Moving is a way of life for many people today. For nurses, whether crisscrossing the country or just moving over state lines, obtaining licensure in the new state is usually essential.
The National Council of State Boards of Nursing (NCSBN) administers a program called the mutual recognition model. This interstate compact allows nurses licensed in a state that is part of the program to practice in other states within the program and have their current licenses be recognized. There are, of course, rules and regulations that must be adhered to depending on the specific state.
The problem with this particular plan is that currently only 23 states, including Arizona, Colorado, Kentucky, Maryland, Mississippi, New Mexico, North Carolina, South Carolina, Texas and Virginia, have entered into the nurses' licensure compact.
More states, such as Missouri, are expected to pass legislation for the compact shortly. This will make it much easier for nurses to practice across state borders. If you are interested in finding out if and when your state might take part in the program, contact your local state board of nursing.
Researching License Requirements
If you don't live in one of the states covered by the new compact, don't despair. It might take some time to research another state's nursing license requirements, and perhaps some additional classes or tests to get licensed, but it will be worth it.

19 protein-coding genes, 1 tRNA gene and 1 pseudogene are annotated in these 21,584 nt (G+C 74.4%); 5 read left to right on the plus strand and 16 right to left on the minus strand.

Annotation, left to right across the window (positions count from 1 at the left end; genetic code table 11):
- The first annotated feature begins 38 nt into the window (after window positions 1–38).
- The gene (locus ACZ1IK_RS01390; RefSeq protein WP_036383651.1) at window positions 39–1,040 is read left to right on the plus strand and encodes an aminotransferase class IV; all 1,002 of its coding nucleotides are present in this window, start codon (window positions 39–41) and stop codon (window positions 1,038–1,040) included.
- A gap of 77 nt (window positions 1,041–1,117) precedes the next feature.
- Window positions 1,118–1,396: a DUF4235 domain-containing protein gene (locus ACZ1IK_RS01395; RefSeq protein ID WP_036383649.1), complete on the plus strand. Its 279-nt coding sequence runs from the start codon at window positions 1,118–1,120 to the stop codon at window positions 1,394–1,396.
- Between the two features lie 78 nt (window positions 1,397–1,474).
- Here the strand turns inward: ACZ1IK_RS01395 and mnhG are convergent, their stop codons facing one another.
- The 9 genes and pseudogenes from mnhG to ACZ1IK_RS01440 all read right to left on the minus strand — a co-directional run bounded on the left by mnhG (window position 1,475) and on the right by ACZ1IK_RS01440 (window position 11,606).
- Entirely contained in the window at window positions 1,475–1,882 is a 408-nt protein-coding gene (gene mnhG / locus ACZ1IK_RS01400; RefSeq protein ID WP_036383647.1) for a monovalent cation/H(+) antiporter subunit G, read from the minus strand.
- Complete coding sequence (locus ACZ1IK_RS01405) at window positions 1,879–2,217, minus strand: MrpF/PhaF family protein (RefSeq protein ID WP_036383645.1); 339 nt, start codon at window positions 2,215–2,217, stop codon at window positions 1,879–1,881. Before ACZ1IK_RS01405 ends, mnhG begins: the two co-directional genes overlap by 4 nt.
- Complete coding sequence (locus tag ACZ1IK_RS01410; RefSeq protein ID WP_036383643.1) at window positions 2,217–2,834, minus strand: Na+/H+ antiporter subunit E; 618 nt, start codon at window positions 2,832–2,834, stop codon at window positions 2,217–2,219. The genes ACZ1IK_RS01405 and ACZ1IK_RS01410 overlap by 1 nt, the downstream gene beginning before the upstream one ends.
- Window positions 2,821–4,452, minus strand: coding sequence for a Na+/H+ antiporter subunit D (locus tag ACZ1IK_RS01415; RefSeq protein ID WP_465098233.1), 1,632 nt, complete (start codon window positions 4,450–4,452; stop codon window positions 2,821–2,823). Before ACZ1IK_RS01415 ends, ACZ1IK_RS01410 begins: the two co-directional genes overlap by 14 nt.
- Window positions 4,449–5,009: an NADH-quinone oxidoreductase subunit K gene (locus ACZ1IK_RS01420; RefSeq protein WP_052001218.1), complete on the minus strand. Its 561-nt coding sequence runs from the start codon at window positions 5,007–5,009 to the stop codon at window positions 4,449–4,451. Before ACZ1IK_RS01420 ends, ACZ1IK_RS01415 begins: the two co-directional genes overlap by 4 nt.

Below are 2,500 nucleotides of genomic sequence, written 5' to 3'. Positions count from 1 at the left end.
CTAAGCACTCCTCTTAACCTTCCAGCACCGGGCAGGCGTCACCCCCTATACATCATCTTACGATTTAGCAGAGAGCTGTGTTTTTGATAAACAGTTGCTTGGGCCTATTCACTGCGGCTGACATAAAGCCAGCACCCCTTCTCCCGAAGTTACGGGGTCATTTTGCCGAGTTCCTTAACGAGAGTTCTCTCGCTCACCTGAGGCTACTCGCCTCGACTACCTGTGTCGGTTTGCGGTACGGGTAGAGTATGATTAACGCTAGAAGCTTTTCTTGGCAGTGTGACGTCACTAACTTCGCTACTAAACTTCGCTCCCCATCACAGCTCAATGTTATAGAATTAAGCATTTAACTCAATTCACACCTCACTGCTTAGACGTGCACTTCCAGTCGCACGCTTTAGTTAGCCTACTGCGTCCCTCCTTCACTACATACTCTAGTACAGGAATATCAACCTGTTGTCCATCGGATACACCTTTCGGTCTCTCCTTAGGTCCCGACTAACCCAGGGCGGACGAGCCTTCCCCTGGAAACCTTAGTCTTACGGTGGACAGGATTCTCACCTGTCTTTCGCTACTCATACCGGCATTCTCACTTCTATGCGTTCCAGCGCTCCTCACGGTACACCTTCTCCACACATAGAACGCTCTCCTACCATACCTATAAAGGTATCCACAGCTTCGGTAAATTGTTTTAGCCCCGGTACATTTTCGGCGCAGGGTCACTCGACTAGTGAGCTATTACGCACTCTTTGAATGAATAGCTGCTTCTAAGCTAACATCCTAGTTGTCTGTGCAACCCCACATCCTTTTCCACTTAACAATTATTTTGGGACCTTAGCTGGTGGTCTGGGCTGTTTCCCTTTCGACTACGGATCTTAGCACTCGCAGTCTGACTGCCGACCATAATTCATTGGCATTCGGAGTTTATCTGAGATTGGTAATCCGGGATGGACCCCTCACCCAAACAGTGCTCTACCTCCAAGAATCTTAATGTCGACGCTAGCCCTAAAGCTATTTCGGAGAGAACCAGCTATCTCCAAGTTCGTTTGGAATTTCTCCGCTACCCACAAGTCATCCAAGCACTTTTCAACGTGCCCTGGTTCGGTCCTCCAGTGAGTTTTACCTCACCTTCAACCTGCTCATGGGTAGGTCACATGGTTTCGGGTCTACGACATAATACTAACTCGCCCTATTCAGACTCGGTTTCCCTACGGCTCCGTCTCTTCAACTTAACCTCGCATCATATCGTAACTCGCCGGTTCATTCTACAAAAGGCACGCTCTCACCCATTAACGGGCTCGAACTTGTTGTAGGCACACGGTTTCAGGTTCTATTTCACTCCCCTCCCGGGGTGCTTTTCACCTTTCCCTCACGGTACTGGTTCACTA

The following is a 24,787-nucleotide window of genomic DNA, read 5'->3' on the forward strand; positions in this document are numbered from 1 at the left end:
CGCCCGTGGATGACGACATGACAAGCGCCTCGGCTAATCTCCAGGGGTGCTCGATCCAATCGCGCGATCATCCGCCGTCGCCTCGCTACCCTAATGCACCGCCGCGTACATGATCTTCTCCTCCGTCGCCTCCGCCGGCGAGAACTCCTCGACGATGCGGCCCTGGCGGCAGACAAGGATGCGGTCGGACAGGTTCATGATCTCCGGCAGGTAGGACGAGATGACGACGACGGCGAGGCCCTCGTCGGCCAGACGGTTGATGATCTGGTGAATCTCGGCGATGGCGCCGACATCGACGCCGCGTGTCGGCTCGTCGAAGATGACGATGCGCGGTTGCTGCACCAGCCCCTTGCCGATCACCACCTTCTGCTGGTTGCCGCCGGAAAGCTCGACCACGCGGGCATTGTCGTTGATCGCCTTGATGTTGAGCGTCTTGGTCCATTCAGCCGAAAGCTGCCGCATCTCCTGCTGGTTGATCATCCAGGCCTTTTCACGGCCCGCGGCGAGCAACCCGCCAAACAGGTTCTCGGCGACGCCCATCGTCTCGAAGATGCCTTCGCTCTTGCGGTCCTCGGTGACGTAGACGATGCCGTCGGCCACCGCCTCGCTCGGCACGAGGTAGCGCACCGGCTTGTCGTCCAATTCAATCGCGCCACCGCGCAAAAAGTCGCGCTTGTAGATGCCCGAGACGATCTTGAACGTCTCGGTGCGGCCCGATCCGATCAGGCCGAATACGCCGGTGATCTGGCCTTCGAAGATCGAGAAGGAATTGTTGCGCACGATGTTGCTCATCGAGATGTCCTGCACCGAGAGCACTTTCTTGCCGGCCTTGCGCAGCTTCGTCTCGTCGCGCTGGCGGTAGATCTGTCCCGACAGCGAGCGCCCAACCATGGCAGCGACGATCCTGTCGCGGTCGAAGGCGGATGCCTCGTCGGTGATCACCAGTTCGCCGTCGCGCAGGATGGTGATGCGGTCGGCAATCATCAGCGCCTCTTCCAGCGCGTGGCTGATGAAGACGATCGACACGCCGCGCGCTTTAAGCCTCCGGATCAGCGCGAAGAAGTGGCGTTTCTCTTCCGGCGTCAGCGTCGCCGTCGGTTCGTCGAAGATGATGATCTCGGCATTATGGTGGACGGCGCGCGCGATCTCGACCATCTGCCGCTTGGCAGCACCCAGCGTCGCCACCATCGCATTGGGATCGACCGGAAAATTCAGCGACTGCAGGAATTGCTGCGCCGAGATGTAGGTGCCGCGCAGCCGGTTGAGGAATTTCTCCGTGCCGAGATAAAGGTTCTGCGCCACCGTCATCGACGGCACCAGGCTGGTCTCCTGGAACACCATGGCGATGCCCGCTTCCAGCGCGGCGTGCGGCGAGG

Let's say you fulfilled your lifelong dream of becoming a registered nurse. You're living and working in Manhattan at a great teaching hospital. But after a long winter, you decide you love your job, but you really don't like the cold weather, ice and snow. Florida starts to look very good. What's better, you checked out the job situation, and you'll have no trouble finding employment.
Your state nursing license is from New York, but you want to work in Florida. What do you have to do?
Generally, to obtain licensure in another state, nurses must meet the requirements of the specific state in which they are interested in working and then obtain another license from that state. There are a number of ways to go about this.
* Check with the specific state board of nursing. Your current state board of nursing can usually give you the contact information for other state boards. * Obtain information from your potential employer. With the current nursing shortage, many employers are happy to provide new employees with assistance on how to get licensed. * Do research on the Internet. Search for information on specific state licensing requirements, license periods, fees, continuing-education requirements, etc.
In the end, you'll have a nursing license to do what you love in another state.
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